Sandra Higgins

The founder of Matilda’s Promise, an animal rights and vegan education centre, on bringing her campaign to Manchester

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In 1998 I was doing a continual professional development course in positive psychology as part of my clinical work as a psychologist. One of the course aims was to discover what makes life worth living so that I could help my own clients build practices and awareness into their lives to achieve more equanimity, peace, meaning, satisfaction and happiness. I suddenly found myself the carer of two orphaned lambs which, at first, seemed to be poles apart from my clinical and academic work.

As I cared for them I witnessed how they jump off their four legs simultaneously, seemingly for the sheer joy of it. I watched them grow and fill their days with the business of living and I recognised that I had much more in common with them than I had been aware of. It surprised me to think that we shared organs and senses. Like us they have two eyes, two ears, a nose, a mouth, lungs, kidneys and brains. Like us they sense the world through their sensory nervous system and like us their brains make sense of the information they perceive. One day one of the lambs hurt his foot and when I saw him tremble in pain I suddenly recognised that like me they feel. They experience negative states like frustration, anger and sadness just like we do – and they experience pleasure as we do. I began to see that for them, their lives are worth living and that they have their own purpose in life, unrelated and independent of the purpose we create for them, which is to die for us. I realised that killing them is a moral issue. I became increasingly interested in animal psychology and the relationship we have with the individuals of other species.

I went vegan the day I visited a dairy. The mothers were still bloody from birth, and they searched and called frantically for their babies. Their newly born daughters were in a separate building, separated from their mothers. New to this world, they trembled on shaky legs and cried piteously with no one to comfort them. They were drinking milk from rubber teats on the wall instead of their mothers nurturing bodies. The farmer told me that their sons are either slaughtered at birth or at a young age for their flesh. They themselves are killed at six years. Their natural lifespan is much longer – cows can live to 25 years. I could no longer participate in that. I left the dairy vegan.

I was so horrified by what I had witnessed that I relentlessly searched for information on what other animals go through when we are not vegan. What I discovered shocked me to the core. It prompted me to reduce my clinical work to a minimum and dedicate the rest of my life to working for their rights and a vegan world.

My first impulse was to rescue a few fortunate individuals in an effort to save them from human use and the brutality of slaughter. However, while running a sanctuary is important for the individuals who are rescued and live there, offering vegan education is even more important so that we stop breeding them into this world for our use in the first place. Other animals are feeling, unique individuals with histories and personalities, whose lives mean as much to them as our lives mean to us. Few of us would countenance their use if we glimpsed what they endure to become the animal products we use. They may be different to us but they are not less than us. Their status as our property, to control and do with as we please, is the greatest injustice the world has ever tolerated.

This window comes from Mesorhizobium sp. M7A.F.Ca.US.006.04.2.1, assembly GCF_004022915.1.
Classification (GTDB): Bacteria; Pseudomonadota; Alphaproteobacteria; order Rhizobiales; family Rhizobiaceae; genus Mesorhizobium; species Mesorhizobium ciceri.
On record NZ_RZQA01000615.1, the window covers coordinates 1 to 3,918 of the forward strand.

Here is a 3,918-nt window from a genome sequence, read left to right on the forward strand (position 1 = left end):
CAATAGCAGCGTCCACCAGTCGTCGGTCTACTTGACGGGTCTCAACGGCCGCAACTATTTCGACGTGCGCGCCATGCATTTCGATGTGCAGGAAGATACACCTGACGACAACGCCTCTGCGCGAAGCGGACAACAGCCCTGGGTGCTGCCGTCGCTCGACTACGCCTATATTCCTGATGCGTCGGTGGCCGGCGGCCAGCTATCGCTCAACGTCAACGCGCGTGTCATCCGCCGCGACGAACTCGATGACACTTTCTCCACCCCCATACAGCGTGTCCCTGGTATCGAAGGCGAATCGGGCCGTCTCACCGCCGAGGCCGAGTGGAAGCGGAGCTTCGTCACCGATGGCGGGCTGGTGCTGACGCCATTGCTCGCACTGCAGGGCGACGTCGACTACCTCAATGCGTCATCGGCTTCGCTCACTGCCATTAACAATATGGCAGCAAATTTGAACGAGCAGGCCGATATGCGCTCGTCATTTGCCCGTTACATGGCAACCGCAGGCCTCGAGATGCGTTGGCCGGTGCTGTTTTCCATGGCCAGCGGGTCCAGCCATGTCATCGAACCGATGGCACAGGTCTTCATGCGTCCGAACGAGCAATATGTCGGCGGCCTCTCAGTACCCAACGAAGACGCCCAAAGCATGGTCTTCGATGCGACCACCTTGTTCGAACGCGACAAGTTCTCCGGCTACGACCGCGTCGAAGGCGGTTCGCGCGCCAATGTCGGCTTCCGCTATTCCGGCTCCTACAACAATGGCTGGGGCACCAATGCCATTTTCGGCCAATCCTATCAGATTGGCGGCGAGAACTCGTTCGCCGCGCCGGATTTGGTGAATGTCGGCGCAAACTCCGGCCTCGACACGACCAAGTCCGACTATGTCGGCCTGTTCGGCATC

I have been running Matilda’s Promise, an animal rights and vegan education centre named after one of Eden’s residents since 2012. I believe that veganism is not something that can be compartmentalised into different areas of one’s life. It is a social justice issue that pertains to all forms of animal use. Any meaningful lifestyle change involves change at the level of our hearts and minds first and then a change in our behaviour. Too many people try to be vegan by beginning at the final stage of behavioural change. They focus on recipes and diet and the latest vegan item to hit the shop shelves. It is much more helpful to focus on the motivating factors by familiarising ourselves with what other feeling beings go through to become the commodities we regard as animal ingredients or products.

In 2015, in an effort to expand the reach of the Vegan Education Centre, I founded Go Vegan Ireland, a public educational advertising campaign that quickly developed into the international campaign Go Vegan World. It has toured all the major cities in the UK, as well as some suburbs, rural areas, and tourist destinations. It is accompanied by a lecture tour, a comprehensive website, and a free vegan guide. The billboard ads, which arrived in Manchester last week, feature the residents at Eden Farmed Animal Sanctuary and the campaign is inspired and informed by their lives as our teachers at Eden. These are not anonymous representatives of the species we harm and kill – they are real survivors that have escaped our domination and slaughter. We feature vegan street education days in some of the larger cities, which include free plant food samples and the opportunity to experience the life of a farmed animal through virtual reality.

The Go Vegan World campaign is committed to the principle that injustice is not less when its victims are not human. Logic requires us to acknowledge that and stop using them. This begins by being vegan.

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